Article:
Where can readers connect with you online and otherwise?
Welcome to my weekly post where I recap my week by writing about what I’ve been reading, watching, writing, doing, and sometimes what I’ve been listening to.
What I’m Reading
This week I finished More Than Honor by Carol Ashby. It was a Biblical fiction/Roman historical fiction book and very intriguing. It was well written but the time frame was a bit unrealistic for me, if I read it right, and the story wrapped up much too soon for me. It appeared that the book was supposed to only have happened in a week, but some of the headers suggested it had actually been more than a week. I really don’t believe some of what happened would have actually happened in a week. The characters were so rich, though, I was able to overlook the difficulty with the timeline.
Carol writes a series of books and continues the stories in other books. I’m sure I’ll be picking up another one of her books.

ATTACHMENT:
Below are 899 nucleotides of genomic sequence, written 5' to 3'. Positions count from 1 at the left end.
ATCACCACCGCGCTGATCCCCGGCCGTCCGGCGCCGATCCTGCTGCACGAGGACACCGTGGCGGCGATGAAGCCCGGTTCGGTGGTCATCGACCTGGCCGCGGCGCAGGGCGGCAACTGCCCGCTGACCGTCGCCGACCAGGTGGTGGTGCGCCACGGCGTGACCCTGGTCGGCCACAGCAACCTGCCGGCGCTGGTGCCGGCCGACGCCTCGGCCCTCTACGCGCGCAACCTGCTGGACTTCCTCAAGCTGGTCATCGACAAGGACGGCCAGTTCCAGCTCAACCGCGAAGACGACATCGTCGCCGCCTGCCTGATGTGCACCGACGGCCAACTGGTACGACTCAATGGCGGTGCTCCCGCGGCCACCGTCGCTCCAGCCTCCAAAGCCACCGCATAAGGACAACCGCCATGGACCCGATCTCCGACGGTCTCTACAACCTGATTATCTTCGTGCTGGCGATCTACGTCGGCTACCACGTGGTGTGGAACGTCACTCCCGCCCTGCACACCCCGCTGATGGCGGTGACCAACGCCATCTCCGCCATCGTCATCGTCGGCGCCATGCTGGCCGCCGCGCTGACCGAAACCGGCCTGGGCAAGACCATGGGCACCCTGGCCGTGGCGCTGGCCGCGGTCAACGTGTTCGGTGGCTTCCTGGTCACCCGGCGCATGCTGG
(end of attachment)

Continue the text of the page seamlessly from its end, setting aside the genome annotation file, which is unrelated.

I am continuing Sarah’s Choice by Pegg Thomas, which I am reading before it is released in August to provide a review for the author. It is very good and I’m sure it will be a popular book when it is released.
I’m also reading The Heart Knows the Way Home by Christy Distler and Promises Kept, an Advanced Reader Copy by Jodi Allen Brice. I hope to finish at least two of these books this week so I can start Plot Twist by Bethany Turner and The Edge of Belonging by Amanda Cox.
What’s Been Occurring
Saturday was our county’s dairy parade. Yes, we live in an area that still holds dairy parades and celebrations. The celebration was very small, with only a few booths up downtown. The library hosted a magician for their summer reading program and he did a great job. He was in a very small room which made his slight-of-hand magic even more impressive to me. Many of the adults were as impressed as the children.
Afterward, Little Miss wanted to meet him and tell him about her stuffed kitten, Mittens, so we went up to him. He was sweet and attentive and seemed a little taken aback when she announced that our kitten, Scout, is a polydactyl cat, adding that means she has extra toes. I don’t think he expected such a large word to come out of such a tiny little girl.